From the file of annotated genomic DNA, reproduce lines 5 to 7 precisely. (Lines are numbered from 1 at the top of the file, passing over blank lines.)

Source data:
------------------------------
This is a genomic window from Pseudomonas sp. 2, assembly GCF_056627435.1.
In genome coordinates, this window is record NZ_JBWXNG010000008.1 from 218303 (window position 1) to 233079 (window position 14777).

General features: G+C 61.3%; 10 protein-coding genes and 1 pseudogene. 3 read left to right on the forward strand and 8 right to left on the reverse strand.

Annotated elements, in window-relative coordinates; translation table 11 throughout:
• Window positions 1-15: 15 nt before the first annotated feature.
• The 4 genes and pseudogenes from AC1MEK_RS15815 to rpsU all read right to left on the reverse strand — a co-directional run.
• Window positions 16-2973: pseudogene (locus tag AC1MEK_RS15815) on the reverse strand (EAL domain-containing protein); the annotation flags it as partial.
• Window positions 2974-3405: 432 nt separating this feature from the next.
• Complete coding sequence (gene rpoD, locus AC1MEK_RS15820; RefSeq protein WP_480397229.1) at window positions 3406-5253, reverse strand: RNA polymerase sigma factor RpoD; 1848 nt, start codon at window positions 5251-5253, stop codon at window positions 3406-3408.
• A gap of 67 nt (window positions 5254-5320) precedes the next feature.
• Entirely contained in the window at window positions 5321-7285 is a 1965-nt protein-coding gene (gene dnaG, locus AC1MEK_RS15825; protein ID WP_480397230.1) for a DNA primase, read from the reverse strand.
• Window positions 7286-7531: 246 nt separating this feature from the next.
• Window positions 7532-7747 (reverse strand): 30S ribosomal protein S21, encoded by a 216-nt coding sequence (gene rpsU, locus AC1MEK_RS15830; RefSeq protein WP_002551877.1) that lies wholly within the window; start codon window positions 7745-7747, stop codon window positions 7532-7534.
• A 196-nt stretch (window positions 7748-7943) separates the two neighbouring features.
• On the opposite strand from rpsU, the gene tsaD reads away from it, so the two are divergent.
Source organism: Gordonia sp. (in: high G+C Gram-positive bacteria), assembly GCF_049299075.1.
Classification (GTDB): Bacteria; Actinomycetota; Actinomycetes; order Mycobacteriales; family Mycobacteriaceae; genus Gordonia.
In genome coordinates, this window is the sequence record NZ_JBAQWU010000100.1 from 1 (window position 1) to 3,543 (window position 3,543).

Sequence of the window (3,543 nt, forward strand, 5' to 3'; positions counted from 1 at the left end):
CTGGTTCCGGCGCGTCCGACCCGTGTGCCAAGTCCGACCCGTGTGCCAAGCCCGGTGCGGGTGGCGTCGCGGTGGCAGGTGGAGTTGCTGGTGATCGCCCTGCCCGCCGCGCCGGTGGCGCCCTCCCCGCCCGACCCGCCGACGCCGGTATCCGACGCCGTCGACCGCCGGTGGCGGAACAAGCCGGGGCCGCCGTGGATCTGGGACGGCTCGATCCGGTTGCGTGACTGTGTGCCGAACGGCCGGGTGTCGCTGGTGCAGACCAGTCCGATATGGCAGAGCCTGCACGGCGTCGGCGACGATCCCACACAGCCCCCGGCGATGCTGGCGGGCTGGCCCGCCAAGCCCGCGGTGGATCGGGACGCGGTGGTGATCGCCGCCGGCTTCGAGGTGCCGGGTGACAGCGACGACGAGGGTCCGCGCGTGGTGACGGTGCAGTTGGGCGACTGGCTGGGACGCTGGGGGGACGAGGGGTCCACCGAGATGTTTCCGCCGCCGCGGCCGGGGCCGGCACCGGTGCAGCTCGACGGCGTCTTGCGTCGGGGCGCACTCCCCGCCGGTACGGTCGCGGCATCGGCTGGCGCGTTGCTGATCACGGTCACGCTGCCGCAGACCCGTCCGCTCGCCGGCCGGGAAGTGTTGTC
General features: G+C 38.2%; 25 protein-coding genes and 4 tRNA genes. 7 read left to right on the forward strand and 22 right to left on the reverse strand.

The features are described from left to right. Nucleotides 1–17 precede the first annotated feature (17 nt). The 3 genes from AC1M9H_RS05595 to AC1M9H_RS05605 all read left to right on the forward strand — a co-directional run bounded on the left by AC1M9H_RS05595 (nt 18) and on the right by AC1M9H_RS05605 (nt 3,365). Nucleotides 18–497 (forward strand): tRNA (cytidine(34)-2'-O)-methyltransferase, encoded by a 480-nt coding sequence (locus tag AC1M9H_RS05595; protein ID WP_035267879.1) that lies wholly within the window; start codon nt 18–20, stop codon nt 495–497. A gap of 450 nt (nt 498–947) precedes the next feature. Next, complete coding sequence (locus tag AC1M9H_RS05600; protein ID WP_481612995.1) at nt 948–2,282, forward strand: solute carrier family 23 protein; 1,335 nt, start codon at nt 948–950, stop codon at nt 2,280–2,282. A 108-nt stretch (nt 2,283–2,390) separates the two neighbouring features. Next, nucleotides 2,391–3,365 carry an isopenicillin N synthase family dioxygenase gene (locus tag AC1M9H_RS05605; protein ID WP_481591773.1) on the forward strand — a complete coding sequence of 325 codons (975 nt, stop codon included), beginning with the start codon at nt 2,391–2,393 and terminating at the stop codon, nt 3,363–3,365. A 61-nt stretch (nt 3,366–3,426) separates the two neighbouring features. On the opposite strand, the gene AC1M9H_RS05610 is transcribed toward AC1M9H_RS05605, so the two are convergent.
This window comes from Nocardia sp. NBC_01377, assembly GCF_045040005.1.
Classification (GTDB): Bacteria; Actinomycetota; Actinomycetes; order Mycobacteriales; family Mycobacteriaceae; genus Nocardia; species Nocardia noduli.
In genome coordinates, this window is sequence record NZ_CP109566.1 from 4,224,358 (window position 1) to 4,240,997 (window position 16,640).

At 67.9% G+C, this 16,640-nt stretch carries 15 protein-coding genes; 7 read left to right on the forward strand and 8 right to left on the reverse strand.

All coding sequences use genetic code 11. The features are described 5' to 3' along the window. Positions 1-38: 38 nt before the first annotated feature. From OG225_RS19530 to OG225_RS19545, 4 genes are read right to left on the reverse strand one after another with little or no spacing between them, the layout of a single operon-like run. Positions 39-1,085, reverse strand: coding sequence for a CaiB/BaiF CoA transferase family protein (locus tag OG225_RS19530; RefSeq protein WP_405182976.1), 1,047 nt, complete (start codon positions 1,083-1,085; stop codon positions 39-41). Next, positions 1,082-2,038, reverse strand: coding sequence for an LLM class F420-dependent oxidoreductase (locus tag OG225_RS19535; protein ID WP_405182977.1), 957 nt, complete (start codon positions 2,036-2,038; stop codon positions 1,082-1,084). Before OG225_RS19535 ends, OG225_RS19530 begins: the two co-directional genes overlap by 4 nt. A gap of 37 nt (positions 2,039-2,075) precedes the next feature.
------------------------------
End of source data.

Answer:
• Window positions 1-15: 15 nt before the first annotated feature.
• The 4 genes and pseudogenes from AC1MEK_RS15815 to rpsU all read right to left on the reverse strand — a co-directional run.
• Window positions 16-2973: pseudogene (locus tag AC1MEK_RS15815) on the reverse strand (EAL domain-containing protein); the annotation flags it as partial.